CIC: We'll Get Our Money Out of Reserve Primary

By Liu Peng, Rui Bingyou
Published: 2008-10-16
China's sovereignty wealth fund yesterday denied media reports that it had billions of dollars frozen in a massive US money-market fund, the Reserve Primary Fund.

On October 12, Bloomberg 
reported that the China Investment Corporation (CIC) might have as much as USD5.4 billion frozen in the fund, which suspended withdrawals after it was deluged by investors seeking redemptions following the Lehman Brothers bankcruptcy filing.

The report cited US Security and Exchange Commission (SEC) filings showing the CIC had acquired 11.1% of shares in 
Reserve Primary Fund through its subsidiary—Stable Investment Corp.

In response, the CIC released a clarification on its 
website on October 15, saying it had filed to withdraw its investment before the Fund suspended redemptions. The CIC note asserted that as a result of its early action, it was classified as a creditor, not an investor, and was entitled to full repayment.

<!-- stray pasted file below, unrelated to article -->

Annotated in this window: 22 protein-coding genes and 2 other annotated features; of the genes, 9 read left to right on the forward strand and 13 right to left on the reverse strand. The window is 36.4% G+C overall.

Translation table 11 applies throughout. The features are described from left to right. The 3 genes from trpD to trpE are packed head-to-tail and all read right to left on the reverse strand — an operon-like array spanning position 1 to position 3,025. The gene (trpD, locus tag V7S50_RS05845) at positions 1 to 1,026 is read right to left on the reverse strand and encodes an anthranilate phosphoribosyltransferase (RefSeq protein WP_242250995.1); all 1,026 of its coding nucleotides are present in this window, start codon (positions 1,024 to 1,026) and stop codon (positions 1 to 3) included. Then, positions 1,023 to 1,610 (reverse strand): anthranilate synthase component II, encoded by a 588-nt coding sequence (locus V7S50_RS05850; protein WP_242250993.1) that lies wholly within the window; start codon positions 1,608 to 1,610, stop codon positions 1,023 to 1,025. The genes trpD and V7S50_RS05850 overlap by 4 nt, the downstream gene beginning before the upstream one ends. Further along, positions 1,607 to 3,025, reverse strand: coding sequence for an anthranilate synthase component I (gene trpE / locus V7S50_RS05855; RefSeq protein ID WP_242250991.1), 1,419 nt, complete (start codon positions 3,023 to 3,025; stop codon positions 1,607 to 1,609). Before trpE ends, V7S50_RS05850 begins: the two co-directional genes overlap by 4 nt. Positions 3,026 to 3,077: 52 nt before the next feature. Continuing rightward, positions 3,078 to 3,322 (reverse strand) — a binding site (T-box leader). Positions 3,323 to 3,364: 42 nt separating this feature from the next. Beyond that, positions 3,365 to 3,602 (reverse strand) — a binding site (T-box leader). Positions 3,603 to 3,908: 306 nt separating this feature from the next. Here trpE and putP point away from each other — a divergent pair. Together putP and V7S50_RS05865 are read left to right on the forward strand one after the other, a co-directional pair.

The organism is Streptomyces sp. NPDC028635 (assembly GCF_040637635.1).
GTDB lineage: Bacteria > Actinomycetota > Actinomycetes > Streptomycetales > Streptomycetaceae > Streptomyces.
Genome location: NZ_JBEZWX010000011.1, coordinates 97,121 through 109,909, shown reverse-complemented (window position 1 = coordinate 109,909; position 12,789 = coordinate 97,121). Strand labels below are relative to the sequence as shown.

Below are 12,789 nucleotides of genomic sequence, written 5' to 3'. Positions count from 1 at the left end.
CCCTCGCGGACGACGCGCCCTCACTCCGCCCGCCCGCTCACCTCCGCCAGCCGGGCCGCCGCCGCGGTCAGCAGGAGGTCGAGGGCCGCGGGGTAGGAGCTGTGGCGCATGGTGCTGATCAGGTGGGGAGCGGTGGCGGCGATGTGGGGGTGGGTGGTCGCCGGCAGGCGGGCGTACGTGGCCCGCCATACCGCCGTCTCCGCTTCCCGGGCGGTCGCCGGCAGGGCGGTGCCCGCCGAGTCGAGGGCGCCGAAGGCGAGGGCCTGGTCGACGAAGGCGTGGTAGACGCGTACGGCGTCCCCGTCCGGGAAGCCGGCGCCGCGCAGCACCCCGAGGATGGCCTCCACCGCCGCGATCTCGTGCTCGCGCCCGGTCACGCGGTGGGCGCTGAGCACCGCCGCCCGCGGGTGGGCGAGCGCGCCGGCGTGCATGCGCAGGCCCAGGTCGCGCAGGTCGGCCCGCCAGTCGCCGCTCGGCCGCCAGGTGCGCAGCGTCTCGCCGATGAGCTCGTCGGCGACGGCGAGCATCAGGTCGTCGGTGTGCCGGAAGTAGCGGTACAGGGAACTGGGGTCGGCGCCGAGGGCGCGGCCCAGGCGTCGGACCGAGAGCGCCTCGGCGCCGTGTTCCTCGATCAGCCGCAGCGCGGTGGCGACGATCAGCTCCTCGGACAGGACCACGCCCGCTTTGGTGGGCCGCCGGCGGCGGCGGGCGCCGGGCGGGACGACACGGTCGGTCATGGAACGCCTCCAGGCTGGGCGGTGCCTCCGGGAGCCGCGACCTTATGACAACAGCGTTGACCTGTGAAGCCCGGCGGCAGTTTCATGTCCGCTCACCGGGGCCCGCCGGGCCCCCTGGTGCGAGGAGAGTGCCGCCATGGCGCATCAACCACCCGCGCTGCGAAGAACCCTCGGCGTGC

The CIC note said that the Fund had announced it would make an initial redemption distribution accounting for some 35% of the total amount due to creditors under the guidance of the SEC.

After announcing on October 13 that it would distribute USD20 billion, the Primary Fund published a 
press release on October 15 reiterating that the funds would be distributed on a pro rata basis.

The CIC has already been setback by soured investments in Blackstone and Morgan Stanley.

In June 2007, before its formal establishment, the CIC spent 3 billion USD to buy nearly a 10% stake in Blackstone. At that time, CIC's purchase price was 29.6 dollar per share. By October 14, Blackstone's stock price had tumbled to 10.87 dollar per share, creating losses of up to 1.89 billion USD.

In December 2007, the CIC invested $5 billion in Morgan Stanley at a reference price of between 48.07 to 57.68 dollars per share. That stock today is worth just over 18 dollars per share.